Note: Watch this story on Denver7 at 10 p.m. Thursday.
GRAND LAKE, Colo. — It’s been said a picture is worth a thousand words. A new exhibit in Grand Lake may say even more.
“There really are no words,” said Thomas Cooper, owner of Lightbox Images. “You can say, ‘I’m sorry’ a million times. They didn’t lose their lives, but they’ve lost everything. Everything they owned.”
As a Colorado native, Cooper has a had a long-standing love affair with mother nature’s fury in the Centennial state.
“I photographed the High Meadows Fire, the Snaking Fire, the Black Forest Fire, the Hayman Fire — which was one of the bigger ones that I ended up covering,” Cooper said.
And now, one year after the costliest wildfire in Colorado history tore through Grand County, Cooper’s photos of the East Troublesome Fire and the aftermath have generated an enormous response at a tiny gallery in downtown Grand Lake.
The East Troublesome Fire narrowly missed downtown Grand Lake but destroyed many homes on its outskirts.
“We just had our 14,000th visitor,” said Grand Lake Chamber president Emily Hagen.
In an effort to encapsulate the fire’s devastation and the trauma many residents continue to experience, Hagen created Troublesome Stories: Art & Artifacts From The East Troublesome Fire, an exhibit that combines personal stories, treasured artifacts, and Coopers photographs from the wildfire. It opened to the public on June 29.
“I think the crowds have been amazing,” Hagen said. “And Thomas’ photos are certainly a huge driver of that.”
“I’ve been a storm chaser in Colorado since I was old enough to drive,” Cooper said.
Last fall, Cooper was on his way to photograph the Cameron Peak fire in Larimer County when the CalWood Fire blew up. Then he heard about East Troublesome's growth.
“Then I hear on the radio that the Troublesome Fire is growing and getting bigger and getting bigger and bigger and bigger," he said.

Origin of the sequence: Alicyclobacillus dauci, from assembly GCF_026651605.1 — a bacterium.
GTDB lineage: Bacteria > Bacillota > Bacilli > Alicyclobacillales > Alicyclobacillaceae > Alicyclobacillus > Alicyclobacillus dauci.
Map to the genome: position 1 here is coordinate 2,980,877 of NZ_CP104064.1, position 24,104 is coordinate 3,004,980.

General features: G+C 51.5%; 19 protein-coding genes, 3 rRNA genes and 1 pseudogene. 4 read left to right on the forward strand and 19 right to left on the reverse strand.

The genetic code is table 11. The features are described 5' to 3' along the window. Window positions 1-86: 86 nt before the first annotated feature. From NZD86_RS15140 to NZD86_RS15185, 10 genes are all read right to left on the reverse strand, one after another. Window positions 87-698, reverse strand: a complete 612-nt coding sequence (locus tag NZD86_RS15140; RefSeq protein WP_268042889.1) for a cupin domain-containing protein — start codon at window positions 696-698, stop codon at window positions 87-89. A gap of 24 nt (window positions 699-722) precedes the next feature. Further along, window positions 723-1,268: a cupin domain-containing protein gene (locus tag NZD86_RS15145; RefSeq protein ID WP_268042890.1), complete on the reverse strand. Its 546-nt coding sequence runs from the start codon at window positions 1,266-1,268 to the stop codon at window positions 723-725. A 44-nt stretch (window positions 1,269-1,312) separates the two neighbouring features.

Cooper dropped everything and rushed to Grand County.
“The story is — I got in here early,” Cooper said. “I wear the gear. I keep everything with me. I have my fire shelter current.”
What he was able to document that night and the weeks following is breathtaking.
“The heat met the cool and just had some extreme fire behaviors,” Cooper said. “To see these kinds of winds, causing multiple fire tornadoes like this, is just insane. This was basically, to put it in a better word, a giant hillside of flash paper just ready to go up.”
His photos were so captivating to Hagen that she decided to build an exhibit.
“And I said, ‘Go for it,’” Cooper said. “You pick what you want.’”
What Hagen built is a stunning tribute to the victims of the fire, including artifacts from homes lost in the fire.
“We had to bring in a box of Kleenex,” Cooper said. “I did not know it was going to affect people this way. The 14,000 visitors just blows my mind.”
“We were hoping 50 a day,” said a greeter at the exhibit. “Complete strangers embrace you. They share with your sorrow.”
“This isn’t over with, for them,” Cooper said. “They’re still rebuilding. They’re dealing with insurance companies. They’re dealing with the hillsides completely black and barren. This is just a moment in time.”
It's a moment in time captured through the lens of a Colorado photographer who can empathize.
“This is the most in-depth coverage I’ve ever done on a fire,” Cooper said.
That coverage speaks to all Coloradans, not through words, but pictures.
“I want to tell a story through this,” Cooper said. “These stories are important.”